Waiting for Guests! (An Interview with Gábor Bánfalvi in Borsmenta)

7 minutes read

A few weeks ago Gábor met with Edit Szabó from Borsmenta for a discussion about our experience with Hungarian wine and tourism in Hungary, these trying times for international tourism, and our Drinks Business award! Read the original article here. (Translated by Tamás Kovács)

The British Drinks Business magazine has been recognizing achievements by the world’s top drinks companies for 18 years, and awarding those who deserve them the most. How did you get on their radar?

We simply applied to enter the competition. We already won this award once in 2014, and we were shortlisted in the top three in 2015. But we did not participate the following years because there was nothing new happening in our lives.

“This year’s award goes to an organization that was praised for harnessing the power of social media to build a loyal community at the time when travel is tricky,” said Patrick Schmitt MW, Drinks Business editor-in-chief. Could you explain what this means exactly?

2019 was a very successful year in the life of our company, because we built a new branch in the US, importing and retailing wine. When we began our company, our activities initially only included hosting and guiding guests. Later when we started widening the list of our services, we opened the Tasting Table, where we were organizing daily wine tastings for our international audience. We also launched a European online wine shop. Last year we added an online shop and wine club for our clients in the US. Recently we opened a new wine shop in Budapest, just across from our wine tasting cellar on Bródy Sándor utca. After doing all this, we thought it is time again for us to be measured—so we applied for the award, and we are thrilled with the result.

What do you think makes Taste Hungary so special that it was twice recognized with a top honor in an international competition like this? 

Well, I don’t know any other company in the wine tourism business which, on top of organizing tours, has a physical wine cellar where they host guests, and has online shops operating on two continents, through which European and American guests can have Hungarian wines delivered to them. For example, if an American guest attends our wine tasting in Budapest, and then places an order, we can ship him a case of Hungarian wine so he can have it when he arrives home in America.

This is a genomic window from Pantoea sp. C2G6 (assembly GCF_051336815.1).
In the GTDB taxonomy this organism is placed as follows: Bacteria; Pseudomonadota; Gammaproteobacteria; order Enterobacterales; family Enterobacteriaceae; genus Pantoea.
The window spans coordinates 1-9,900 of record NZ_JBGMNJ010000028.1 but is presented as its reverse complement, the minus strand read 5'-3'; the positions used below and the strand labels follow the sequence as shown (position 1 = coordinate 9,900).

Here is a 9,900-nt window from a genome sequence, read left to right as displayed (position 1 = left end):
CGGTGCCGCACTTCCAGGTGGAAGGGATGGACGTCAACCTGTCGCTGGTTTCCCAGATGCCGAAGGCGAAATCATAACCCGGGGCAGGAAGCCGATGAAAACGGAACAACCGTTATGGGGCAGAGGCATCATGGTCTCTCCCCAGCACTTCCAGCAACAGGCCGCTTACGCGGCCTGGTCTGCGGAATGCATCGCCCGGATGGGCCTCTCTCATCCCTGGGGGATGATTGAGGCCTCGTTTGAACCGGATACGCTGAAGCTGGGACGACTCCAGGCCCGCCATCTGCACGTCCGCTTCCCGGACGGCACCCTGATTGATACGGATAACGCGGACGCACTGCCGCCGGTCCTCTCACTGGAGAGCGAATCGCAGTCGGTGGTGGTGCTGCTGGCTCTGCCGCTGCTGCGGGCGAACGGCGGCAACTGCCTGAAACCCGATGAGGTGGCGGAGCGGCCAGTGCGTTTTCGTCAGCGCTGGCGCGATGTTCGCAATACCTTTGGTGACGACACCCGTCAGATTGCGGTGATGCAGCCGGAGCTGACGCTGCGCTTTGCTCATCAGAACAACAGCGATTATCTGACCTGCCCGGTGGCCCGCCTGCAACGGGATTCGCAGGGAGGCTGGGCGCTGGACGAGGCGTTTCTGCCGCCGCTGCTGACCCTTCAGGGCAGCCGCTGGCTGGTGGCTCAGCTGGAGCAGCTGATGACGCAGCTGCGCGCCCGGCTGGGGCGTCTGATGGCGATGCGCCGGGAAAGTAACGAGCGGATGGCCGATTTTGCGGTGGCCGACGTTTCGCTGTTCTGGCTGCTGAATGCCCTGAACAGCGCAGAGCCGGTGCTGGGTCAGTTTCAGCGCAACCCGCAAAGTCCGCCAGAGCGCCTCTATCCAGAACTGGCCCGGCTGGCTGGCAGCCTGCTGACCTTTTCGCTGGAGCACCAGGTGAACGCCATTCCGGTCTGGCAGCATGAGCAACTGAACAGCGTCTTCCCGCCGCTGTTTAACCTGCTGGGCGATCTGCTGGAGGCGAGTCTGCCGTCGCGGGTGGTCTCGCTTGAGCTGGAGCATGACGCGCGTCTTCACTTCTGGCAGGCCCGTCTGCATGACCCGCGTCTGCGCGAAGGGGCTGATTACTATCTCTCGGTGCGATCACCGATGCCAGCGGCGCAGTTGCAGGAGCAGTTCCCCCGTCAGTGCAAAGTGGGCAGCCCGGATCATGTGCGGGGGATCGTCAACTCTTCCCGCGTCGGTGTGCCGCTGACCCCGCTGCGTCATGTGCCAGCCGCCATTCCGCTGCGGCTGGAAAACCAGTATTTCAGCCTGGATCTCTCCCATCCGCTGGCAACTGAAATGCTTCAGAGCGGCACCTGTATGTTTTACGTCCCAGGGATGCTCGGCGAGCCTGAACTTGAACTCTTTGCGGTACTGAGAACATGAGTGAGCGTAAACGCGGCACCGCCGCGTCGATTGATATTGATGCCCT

Does this require having a serious logistical organization on the other side of the Atlantic?

We have things set up so that we have one employee and a small warehouse in Washington DC. This is the only state in the US where regulations are softer, and the same company can operate as an importer, wholesaler, and retailer, all at once. We exported about 12,000 bottles over our first year, and we ship to 35 states. We are very satisfied with all of this for the first full year of the business. 

Have you always been a wine-lover, or did you just fall into it?

I have an economics degree and a master’s in Spanish literature. Before university, I worked in hospitality and this is where I became interested in wine. I lived in the US for a few years, where I met my wife. She loves wine too, actually she bought me my first wine book. Later, I worked as a translator and taught Spanish, but my admiration for wines remained.

What does your wife do?

Carolyn is trained as a chef and she is a writer, so it is natural that flavors play an important role in our lives. When we travel, we are always seeking to discover places through their gastronomy. I suggested that she write a book about Hungarian food and wine. 

Did she do it?

She wrote two books at once. The first one was published by Park Kiadó in Hungary, the other was published in the US. We travelled to vineyards, dined in restaurants, got to know many winemakers, and we both had a great time doing that. After the books were published, Carolyn was approached more and more by those who were planning to travel to Hungary and were seeking recommendations. This gave us the idea to start building a business based on this. We launched our website in 2008, and were waiting on the first guest to arrive.